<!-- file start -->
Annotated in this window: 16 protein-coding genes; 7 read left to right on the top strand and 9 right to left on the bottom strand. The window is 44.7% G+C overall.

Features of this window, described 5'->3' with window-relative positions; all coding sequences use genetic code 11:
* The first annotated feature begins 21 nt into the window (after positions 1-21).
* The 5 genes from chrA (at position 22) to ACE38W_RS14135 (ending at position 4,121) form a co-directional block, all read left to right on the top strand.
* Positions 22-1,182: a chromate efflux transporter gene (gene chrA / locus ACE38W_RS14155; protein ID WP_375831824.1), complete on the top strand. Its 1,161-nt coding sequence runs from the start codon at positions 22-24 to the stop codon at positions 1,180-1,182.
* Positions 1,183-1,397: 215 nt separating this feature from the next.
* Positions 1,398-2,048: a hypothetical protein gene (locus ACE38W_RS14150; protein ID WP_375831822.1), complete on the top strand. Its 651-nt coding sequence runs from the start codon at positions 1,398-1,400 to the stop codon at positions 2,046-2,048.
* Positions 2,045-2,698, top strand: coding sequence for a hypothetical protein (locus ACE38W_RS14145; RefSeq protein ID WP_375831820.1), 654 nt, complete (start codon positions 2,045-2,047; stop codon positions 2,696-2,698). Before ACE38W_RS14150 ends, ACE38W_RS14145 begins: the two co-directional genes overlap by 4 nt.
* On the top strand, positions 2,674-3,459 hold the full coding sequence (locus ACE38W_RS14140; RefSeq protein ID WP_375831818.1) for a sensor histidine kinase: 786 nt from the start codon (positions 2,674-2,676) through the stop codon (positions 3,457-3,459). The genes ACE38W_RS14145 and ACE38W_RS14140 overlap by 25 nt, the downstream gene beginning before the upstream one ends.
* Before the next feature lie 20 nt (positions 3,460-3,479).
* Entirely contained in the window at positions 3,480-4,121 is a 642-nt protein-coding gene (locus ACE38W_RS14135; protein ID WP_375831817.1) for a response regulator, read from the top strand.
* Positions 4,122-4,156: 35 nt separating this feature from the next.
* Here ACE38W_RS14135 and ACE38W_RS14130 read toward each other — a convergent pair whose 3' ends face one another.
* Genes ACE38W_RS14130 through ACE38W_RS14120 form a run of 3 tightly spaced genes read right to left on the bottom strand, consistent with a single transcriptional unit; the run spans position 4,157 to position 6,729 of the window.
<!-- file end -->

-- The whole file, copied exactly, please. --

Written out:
Annotated in this window: 16 protein-coding genes; 7 read left to right on the top strand and 9 right to left on the bottom strand. The window is 44.7% G+C overall.

Features of this window, described 5'->3' with window-relative positions; all coding sequences use genetic code 11:
* The first annotated feature begins 21 nt into the window (after positions 1-21).
* The 5 genes from chrA (at position 22) to ACE38W_RS14135 (ending at position 4,121) form a co-directional block, all read left to right on the top strand.
* Positions 22-1,182: a chromate efflux transporter gene (gene chrA / locus ACE38W_RS14155; protein ID WP_375831824.1), complete on the top strand. Its 1,161-nt coding sequence runs from the start codon at positions 22-24 to the stop codon at positions 1,180-1,182.
* Positions 1,183-1,397: 215 nt separating this feature from the next.
* Positions 1,398-2,048: a hypothetical protein gene (locus ACE38W_RS14150; protein ID WP_375831822.1), complete on the top strand. Its 651-nt coding sequence runs from the start codon at positions 1,398-1,400 to the stop codon at positions 2,046-2,048.
* Positions 2,045-2,698, top strand: coding sequence for a hypothetical protein (locus ACE38W_RS14145; RefSeq protein ID WP_375831820.1), 654 nt, complete (start codon positions 2,045-2,047; stop codon positions 2,696-2,698). Before ACE38W_RS14150 ends, ACE38W_RS14145 begins: the two co-directional genes overlap by 4 nt.
* On the top strand, positions 2,674-3,459 hold the full coding sequence (locus ACE38W_RS14140; RefSeq protein ID WP_375831818.1) for a sensor histidine kinase: 786 nt from the start codon (positions 2,674-2,676) through the stop codon (positions 3,457-3,459). The genes ACE38W_RS14145 and ACE38W_RS14140 overlap by 25 nt, the downstream gene beginning before the upstream one ends.
* Before the next feature lie 20 nt (positions 3,460-3,479).
* Entirely contained in the window at positions 3,480-4,121 is a 642-nt protein-coding gene (locus ACE38W_RS14135; protein ID WP_375831817.1) for a response regulator, read from the top strand.
* Positions 4,122-4,156: 35 nt separating this feature from the next.
* Here ACE38W_RS14135 and ACE38W_RS14130 read toward each other — a convergent pair whose 3' ends face one another.
* Genes ACE38W_RS14130 through ACE38W_RS14120 form a run of 3 tightly spaced genes read right to left on the bottom strand, consistent with a single transcriptional unit; the run spans position 4,157 to position 6,729 of the window.